Team interpreting is one of the most powerful tools in the interpreter’s toolbox. But like everything people do as a team, it requires proper coordination and agreement on some foundational rules and best practices.
Team interpreting is often seen in courtroom environments, but a team approach can provide the same benefits for other types of meetings as it does for hearings, depositions, and trials. Throughout this article we will refer to an active interpreter and support interpreter. This will distinguish the person actively working with someone with Limited English Proficiency (LEP) from the person who is assisting them.
The Right Approach Is Key to Success
As Jack Hoza proposed in his handbook Team Interpreting: As Collaboration and Interdependence, interpreters should approach the process in a collaborative and interdependent manner. Like every successful team, team interpreters begin by recognizing they have obligations to each other in pursuit of their shared goal, and that none will succeed unless they depend on each other.
Careful Preparation and a Meeting of the Minds Sets a Firm Foundation
A meeting to agree on procedures and expectations will build a strong foundation for successful interpreting. Each interpreter should consider and discuss the following:
● What are my strengths and weaknesses?
● How do I prefer to be corrected, if that becomes necessary?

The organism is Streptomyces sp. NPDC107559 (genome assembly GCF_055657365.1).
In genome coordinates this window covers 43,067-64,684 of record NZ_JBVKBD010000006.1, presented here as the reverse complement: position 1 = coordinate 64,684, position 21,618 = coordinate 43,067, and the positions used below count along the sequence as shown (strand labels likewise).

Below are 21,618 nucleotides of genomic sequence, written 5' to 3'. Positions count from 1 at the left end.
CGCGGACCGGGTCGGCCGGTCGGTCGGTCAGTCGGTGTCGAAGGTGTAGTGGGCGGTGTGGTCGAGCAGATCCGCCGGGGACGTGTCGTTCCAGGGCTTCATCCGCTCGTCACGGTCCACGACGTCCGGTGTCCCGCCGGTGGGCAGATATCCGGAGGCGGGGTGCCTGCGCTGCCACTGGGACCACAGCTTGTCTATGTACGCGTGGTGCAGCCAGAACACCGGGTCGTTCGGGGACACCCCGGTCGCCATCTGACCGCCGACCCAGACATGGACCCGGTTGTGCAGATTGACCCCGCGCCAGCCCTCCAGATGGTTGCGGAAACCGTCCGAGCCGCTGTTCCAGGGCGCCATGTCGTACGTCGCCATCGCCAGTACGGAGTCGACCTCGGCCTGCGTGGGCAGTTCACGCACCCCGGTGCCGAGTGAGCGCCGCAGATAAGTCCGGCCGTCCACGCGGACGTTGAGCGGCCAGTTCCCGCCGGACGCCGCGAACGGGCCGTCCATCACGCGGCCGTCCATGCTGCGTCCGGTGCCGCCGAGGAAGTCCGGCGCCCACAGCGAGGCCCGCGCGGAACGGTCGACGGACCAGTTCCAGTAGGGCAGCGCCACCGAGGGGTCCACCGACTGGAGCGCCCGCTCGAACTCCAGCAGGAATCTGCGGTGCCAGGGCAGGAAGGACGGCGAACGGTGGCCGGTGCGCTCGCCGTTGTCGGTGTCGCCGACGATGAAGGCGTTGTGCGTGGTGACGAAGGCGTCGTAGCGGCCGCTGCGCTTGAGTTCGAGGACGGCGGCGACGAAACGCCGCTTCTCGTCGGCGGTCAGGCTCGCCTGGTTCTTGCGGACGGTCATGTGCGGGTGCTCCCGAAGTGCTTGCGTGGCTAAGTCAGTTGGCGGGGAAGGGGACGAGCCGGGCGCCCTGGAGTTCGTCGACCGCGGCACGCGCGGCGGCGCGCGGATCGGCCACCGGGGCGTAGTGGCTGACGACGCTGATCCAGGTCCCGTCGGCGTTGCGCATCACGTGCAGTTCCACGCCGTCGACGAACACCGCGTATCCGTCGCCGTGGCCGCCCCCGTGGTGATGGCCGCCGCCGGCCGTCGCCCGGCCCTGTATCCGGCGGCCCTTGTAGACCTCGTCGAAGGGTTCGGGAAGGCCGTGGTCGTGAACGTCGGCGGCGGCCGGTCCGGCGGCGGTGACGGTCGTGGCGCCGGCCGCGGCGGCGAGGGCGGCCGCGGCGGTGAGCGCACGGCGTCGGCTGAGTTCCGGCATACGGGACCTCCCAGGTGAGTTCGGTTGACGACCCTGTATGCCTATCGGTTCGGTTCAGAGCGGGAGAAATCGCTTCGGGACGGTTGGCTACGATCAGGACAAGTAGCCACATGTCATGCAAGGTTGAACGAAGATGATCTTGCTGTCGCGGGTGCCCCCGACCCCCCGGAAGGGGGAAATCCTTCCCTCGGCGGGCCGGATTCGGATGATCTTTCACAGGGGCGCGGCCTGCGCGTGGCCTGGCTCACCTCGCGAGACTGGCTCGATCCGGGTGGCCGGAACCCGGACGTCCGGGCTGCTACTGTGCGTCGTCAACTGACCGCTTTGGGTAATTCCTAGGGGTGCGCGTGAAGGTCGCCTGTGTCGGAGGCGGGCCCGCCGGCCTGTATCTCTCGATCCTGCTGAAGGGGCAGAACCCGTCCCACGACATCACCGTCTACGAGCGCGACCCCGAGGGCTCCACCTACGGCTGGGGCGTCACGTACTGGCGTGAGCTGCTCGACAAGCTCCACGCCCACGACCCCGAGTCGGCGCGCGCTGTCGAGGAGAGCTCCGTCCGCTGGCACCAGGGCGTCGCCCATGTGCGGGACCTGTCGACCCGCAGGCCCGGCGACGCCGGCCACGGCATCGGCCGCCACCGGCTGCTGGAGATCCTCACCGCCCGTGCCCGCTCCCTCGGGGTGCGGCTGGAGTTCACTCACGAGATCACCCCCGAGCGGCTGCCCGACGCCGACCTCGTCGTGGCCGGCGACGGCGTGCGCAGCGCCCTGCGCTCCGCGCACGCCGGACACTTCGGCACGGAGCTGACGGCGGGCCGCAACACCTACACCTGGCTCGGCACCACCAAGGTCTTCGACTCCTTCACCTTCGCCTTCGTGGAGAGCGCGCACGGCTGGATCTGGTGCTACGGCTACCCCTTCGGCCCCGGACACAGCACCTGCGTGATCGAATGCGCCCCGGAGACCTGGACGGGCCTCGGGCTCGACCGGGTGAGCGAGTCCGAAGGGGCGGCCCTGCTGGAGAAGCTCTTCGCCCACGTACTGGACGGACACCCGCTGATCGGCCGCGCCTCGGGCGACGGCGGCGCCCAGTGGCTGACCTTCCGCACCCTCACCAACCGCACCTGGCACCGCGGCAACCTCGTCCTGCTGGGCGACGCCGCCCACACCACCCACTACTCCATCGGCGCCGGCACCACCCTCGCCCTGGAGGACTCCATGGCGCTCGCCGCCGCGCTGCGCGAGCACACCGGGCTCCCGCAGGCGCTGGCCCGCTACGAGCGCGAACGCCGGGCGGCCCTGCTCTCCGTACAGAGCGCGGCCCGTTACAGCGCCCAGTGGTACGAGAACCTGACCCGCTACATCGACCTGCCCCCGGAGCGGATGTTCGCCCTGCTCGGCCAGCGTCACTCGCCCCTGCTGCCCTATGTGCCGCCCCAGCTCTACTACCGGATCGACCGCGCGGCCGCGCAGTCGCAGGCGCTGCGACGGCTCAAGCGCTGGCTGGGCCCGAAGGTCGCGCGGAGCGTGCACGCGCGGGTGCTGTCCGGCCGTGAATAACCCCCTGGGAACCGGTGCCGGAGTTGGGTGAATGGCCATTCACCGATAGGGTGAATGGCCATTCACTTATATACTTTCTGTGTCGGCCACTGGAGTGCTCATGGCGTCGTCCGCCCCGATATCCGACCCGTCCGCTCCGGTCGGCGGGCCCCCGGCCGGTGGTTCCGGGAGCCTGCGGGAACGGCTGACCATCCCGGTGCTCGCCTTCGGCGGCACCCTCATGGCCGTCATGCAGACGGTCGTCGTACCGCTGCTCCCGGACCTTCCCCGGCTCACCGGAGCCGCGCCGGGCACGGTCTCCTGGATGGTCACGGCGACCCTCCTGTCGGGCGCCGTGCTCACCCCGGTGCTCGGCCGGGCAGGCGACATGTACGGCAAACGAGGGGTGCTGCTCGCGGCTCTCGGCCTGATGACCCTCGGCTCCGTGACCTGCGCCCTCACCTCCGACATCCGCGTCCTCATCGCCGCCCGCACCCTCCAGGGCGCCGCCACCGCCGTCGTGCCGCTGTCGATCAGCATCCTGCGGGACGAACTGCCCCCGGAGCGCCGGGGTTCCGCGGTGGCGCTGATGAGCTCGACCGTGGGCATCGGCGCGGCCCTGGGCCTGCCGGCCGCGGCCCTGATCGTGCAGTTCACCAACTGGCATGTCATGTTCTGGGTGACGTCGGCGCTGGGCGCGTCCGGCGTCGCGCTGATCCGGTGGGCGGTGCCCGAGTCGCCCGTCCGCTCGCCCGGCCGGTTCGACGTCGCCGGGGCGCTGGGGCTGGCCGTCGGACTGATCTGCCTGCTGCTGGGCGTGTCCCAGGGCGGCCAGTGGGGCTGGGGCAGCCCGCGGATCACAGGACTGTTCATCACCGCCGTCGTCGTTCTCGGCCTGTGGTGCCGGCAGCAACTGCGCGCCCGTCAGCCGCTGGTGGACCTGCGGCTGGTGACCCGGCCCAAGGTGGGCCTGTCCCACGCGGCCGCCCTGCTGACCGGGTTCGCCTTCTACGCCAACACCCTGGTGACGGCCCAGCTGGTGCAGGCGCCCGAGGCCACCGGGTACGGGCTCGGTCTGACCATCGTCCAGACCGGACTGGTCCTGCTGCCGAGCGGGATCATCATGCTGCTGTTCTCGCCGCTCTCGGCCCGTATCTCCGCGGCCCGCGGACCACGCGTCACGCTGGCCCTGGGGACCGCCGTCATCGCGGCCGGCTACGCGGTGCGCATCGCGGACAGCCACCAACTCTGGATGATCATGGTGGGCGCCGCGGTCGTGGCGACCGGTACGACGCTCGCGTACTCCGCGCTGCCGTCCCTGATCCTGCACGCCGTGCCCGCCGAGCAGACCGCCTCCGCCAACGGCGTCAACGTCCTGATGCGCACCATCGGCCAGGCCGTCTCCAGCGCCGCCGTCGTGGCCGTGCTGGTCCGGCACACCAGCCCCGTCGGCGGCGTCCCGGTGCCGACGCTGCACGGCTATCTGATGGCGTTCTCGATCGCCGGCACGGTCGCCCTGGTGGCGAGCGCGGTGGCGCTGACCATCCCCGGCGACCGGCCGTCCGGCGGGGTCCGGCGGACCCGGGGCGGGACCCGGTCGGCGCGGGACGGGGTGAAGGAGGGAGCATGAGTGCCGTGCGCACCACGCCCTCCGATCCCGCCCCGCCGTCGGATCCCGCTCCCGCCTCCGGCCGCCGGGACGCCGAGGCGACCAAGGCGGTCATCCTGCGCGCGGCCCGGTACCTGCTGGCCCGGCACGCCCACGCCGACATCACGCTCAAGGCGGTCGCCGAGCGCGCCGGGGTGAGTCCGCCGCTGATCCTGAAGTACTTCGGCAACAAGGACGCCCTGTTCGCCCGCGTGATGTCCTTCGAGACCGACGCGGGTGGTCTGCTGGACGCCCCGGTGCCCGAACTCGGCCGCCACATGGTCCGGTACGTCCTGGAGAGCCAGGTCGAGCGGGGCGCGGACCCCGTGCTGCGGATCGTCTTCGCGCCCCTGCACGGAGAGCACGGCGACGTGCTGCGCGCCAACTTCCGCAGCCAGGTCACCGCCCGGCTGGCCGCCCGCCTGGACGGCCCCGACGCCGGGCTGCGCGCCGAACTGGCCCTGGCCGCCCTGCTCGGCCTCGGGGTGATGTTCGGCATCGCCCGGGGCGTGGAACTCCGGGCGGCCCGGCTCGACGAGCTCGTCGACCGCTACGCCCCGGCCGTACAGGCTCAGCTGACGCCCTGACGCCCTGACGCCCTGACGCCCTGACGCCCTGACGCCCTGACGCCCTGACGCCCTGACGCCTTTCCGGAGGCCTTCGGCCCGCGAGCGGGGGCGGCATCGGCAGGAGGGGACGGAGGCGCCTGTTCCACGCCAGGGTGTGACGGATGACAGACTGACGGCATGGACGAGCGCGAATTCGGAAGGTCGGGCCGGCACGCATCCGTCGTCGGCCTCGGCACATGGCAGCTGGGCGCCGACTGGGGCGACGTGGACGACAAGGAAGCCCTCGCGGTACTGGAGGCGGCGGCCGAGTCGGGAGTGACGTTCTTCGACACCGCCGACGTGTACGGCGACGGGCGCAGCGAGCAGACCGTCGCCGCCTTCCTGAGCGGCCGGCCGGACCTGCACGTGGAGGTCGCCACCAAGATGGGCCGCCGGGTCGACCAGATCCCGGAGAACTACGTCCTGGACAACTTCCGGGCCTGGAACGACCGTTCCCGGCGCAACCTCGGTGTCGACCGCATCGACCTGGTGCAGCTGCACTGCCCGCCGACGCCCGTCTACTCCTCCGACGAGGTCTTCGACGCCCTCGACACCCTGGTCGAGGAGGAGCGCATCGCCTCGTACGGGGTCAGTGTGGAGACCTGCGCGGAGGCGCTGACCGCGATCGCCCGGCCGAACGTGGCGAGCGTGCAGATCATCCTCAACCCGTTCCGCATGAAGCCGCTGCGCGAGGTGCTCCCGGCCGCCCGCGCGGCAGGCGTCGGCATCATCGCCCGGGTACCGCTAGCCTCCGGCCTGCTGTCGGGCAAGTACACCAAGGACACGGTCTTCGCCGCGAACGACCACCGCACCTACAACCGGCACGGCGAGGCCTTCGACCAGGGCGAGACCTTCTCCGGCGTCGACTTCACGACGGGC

● If there is a mistake or a disagreement on an interpretation, how will it be handled?
● Have we been in the space that is being used for this meeting, and is it arranged in a way conducive to interpreting?
● What duties will each of us have when we are in the role of support interpreter?
● What signals will be used to communicate non-verbally?
● What do I need my teammate to do to help me be successful?
No answer to that last question is too small. One manual for court interpretation gives “certain vocabulary that I tend to get stuck on” and “a signal to remind me when to switch” as examples. Be sure to depend on each other in all aspects of the process.
Lastly, review any relevant documents (such as a court file) together.
Discrepancies Should Be Handled Collaboratively
Teams should have a signal (agreed upon previously) that the support interpreter can use to alert the active interpreter if they believe a mistake has been made. The team should then discuss the discrepancy. In a court proceeding or business negotiation, this should be done out of earshot of any members of the opposition. In any case, it should be done with the minimum of discussion needed to arrive at a conclusion.
After this discussion:
● If the teammates decide an error was made, advise the other participants the delay was needed to provide the most accurate interpretation available, and you are ready to continue.
● If the teammates decide an error was made, they should present it to the judge or other presiding authority, using sentences which begin with “The interpreting team…” rather
than “He/She made a mistake.”
● If they disagree about the proper interpretation, they should take a similar team approach: “We have a differing interpretation.” Present the information to the judge or
presiding officer for a ruling.
Of course, this process may involve asking the LEP clarifying questions, asking them to rephrase their answer, replaying recordings of what was said, etc. Your first duty is to truth and accuracy, so take the time you need to ensure they are delivered.